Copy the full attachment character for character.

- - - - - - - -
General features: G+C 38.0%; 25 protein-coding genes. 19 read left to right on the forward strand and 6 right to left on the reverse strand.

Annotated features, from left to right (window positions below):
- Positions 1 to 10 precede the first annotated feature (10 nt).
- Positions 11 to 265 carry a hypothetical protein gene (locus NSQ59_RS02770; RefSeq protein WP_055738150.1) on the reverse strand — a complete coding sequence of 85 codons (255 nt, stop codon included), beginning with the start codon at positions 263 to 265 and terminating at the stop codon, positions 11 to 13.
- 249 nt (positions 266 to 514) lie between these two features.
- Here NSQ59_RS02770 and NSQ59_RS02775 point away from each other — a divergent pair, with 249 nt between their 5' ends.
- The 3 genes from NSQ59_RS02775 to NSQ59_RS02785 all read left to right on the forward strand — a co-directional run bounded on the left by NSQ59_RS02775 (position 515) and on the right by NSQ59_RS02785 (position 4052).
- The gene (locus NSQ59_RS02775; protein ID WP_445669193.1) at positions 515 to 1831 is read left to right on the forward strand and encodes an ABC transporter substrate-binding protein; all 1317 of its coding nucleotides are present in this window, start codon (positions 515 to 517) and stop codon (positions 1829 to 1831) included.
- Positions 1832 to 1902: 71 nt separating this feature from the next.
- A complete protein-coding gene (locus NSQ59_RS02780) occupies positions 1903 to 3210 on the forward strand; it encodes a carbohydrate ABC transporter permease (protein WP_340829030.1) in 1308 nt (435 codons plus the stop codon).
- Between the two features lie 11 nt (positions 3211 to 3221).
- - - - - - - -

General features: G+C 38.0%; 25 protein-coding genes. 19 read left to right on the forward strand and 6 right to left on the reverse strand.

Annotated features, from left to right (window positions below):
- Positions 1 to 10 precede the first annotated feature (10 nt).
- Positions 11 to 265 carry a hypothetical protein gene (locus NSQ59_RS02770; RefSeq protein WP_055738150.1) on the reverse strand — a complete coding sequence of 85 codons (255 nt, stop codon included), beginning with the start codon at positions 263 to 265 and terminating at the stop codon, positions 11 to 13.
- 249 nt (positions 266 to 514) lie between these two features.
- Here NSQ59_RS02770 and NSQ59_RS02775 point away from each other — a divergent pair, with 249 nt between their 5' ends.
- The 3 genes from NSQ59_RS02775 to NSQ59_RS02785 all read left to right on the forward strand — a co-directional run bounded on the left by NSQ59_RS02775 (position 515) and on the right by NSQ59_RS02785 (position 4052).
- The gene (locus NSQ59_RS02775; protein ID WP_445669193.1) at positions 515 to 1831 is read left to right on the forward strand and encodes an ABC transporter substrate-binding protein; all 1317 of its coding nucleotides are present in this window, start codon (positions 515 to 517) and stop codon (positions 1829 to 1831) included.
- Positions 1832 to 1902: 71 nt separating this feature from the next.
- A complete protein-coding gene (locus NSQ59_RS02780) occupies positions 1903 to 3210 on the forward strand; it encodes a carbohydrate ABC transporter permease (protein WP_340829030.1) in 1308 nt (435 codons plus the stop codon).
- Between the two features lie 11 nt (positions 3211 to 3221).